Disclaimer: The information contained in this website has been prepared by the Law Firm of David Christopher Herring, PLLC. The website and its blog are intended for informational purposes only and are not, in any way, considered legal advice.

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Charlotte Divorce Lawyer and Mediator

The Law Firm of David Christopher Herring, PLLC, is LGBT friendly.

Gay Marriage Post-Obergefell

Now that the Supreme Court has upheld several circuit court decisions permitting gay marriage, same sex couples can breathe freely knowing their marriage rights in North Carolina cannot be revoked. The legal protections accompanying this landmark ruling are vast. One set of rights many may not have yet considered relates to our state’s family law statutes.

 

A number of same-sex couples have lived together for many years, never expecting the state to sanction their unions. During those years when legal marriage was not an option, many had commitment services or took vows in another state only to have their rights remain unrecognized by North Carolina law. Even in the wake of the Windsor decision, decided by the U.S. Supreme Court in 2013 (the case mandating federal recognition of gay and lesbian marriages), state law still trumped with respect to property and financial rights following dissolution of a same-sex relationship. When one of these long-term partnerships ended, the law did little to provide the protections straight couples enjoyed—most notably in the areas of equitable distribution and spousal support rights.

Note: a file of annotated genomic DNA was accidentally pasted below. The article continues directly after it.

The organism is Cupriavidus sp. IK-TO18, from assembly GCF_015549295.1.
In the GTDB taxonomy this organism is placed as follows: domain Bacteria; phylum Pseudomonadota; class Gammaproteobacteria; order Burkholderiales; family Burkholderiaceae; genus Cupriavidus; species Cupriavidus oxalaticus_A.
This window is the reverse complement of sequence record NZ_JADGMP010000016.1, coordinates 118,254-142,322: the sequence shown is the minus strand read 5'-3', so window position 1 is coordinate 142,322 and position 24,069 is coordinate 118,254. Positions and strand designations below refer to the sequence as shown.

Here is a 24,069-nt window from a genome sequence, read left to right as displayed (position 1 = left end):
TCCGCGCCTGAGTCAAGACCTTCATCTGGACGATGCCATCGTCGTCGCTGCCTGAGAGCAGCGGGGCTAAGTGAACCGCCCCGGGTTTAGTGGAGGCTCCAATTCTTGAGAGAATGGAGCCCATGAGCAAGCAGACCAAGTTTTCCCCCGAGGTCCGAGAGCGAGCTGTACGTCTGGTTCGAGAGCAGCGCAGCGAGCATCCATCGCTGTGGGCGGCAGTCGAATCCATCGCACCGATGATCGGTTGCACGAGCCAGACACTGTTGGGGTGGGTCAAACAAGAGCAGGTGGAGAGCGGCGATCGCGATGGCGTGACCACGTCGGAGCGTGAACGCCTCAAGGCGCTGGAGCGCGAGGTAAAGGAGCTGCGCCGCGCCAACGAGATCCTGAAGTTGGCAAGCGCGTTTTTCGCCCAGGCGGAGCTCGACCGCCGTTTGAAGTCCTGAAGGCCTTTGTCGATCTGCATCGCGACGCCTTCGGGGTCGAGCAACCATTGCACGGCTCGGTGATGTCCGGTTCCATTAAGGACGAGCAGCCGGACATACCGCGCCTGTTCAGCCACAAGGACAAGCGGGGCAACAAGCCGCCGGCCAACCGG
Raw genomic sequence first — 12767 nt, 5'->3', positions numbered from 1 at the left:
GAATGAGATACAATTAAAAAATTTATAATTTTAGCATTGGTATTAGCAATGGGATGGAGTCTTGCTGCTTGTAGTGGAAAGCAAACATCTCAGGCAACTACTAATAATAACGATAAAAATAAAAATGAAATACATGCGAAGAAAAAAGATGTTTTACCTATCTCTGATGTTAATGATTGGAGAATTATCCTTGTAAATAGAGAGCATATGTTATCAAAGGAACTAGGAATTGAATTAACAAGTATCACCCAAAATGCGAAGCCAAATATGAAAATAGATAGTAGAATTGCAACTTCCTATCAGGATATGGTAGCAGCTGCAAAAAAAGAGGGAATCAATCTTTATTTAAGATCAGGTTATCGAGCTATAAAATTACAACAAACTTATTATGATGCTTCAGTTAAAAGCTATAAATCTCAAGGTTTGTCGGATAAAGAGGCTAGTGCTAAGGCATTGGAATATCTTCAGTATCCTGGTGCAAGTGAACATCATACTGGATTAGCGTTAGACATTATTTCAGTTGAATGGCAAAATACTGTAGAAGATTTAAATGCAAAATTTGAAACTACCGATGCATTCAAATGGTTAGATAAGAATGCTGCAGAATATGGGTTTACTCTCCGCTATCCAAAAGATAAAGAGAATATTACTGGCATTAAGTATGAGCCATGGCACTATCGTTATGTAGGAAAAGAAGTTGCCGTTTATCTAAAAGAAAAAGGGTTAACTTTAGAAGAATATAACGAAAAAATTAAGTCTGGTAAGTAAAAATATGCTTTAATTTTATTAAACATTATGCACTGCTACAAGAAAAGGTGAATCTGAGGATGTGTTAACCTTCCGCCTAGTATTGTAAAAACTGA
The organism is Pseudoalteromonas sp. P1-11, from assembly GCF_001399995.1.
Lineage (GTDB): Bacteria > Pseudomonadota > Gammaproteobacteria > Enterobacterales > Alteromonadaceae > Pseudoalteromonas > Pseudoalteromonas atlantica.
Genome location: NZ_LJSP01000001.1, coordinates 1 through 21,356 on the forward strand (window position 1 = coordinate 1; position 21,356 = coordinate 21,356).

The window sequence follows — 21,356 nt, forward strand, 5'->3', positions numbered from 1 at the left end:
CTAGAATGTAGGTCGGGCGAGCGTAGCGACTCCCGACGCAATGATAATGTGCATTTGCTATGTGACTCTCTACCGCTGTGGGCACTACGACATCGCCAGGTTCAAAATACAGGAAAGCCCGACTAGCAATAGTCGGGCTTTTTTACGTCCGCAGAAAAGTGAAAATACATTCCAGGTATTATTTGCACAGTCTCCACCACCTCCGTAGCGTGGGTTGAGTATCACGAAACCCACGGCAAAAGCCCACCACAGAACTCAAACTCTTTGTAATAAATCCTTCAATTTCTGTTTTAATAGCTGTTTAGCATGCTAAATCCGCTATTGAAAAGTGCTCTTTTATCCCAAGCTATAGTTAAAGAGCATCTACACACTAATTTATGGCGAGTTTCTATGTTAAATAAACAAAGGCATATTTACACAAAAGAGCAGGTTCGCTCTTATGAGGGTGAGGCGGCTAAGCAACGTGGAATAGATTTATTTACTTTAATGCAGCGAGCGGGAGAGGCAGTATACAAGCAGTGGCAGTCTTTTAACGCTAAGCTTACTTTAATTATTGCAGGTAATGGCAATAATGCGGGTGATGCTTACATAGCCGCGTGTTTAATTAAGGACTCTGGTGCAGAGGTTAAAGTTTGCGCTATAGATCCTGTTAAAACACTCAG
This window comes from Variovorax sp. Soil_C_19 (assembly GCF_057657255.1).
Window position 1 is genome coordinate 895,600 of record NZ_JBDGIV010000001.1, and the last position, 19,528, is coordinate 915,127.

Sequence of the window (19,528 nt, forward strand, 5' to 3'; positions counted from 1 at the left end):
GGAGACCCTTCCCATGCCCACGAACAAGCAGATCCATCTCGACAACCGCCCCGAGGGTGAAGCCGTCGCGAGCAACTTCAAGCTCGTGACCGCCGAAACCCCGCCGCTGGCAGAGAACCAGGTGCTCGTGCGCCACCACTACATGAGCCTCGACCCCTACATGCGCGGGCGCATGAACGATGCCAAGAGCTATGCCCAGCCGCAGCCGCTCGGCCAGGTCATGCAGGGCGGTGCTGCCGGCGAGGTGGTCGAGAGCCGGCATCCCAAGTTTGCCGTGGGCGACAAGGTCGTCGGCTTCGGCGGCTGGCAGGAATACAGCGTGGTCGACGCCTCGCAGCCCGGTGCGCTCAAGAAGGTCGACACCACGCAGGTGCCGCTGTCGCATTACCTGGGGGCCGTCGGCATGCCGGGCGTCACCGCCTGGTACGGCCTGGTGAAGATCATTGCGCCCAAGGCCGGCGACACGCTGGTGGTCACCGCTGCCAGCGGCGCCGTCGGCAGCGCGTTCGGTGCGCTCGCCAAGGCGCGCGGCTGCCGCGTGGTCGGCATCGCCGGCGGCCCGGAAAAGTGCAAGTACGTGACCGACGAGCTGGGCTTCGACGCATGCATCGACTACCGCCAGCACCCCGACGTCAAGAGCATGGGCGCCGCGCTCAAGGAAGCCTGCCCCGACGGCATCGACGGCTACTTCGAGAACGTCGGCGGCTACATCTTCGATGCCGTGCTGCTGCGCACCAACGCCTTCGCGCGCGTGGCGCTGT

For gay couples in our state, regardless the length of the relationship or the vows taken in another venue, splitting up carried none of the ramifications or protections associated with the dissolution of legal, heterosexual marriages. If, for example, a gay couple (or an unmarried straight couple, for that matter) were to have split after any number of years, dividing up the property would have been markedly more straightforward, if unjust. The basic rule of “title prevails” was the maxim governing gay couples deciding to split their assets when going their separate ways. If a gay couple lived together in a residence titled in the name of one party, irrespective of how much the other party might have contributed to the mortgage, the property remained solely that of the party holding title. Similarly, a stay-at-home partner living off his well-to-do boyfriend would have had no recourse (beyond groveling) when it came to post-break-up financial support. In essence, the lot of the gay couple pre-Obergefell was, in many ways, governed by a might-makes-right form of public policy. The legal framework simply did not exist to offer protection to gay couples, especially those with uneven bargaining power. All that’s changed now.

 

Today, if things go south, no longer does one partner have to rely on the good graces of the other or on the unforgiving letter inscribed on the deed to the couple’s house. The policy undergirding our state’s family law statutes and case law finally provides a safety net for same-sex spouses deciding to part ways. 

 

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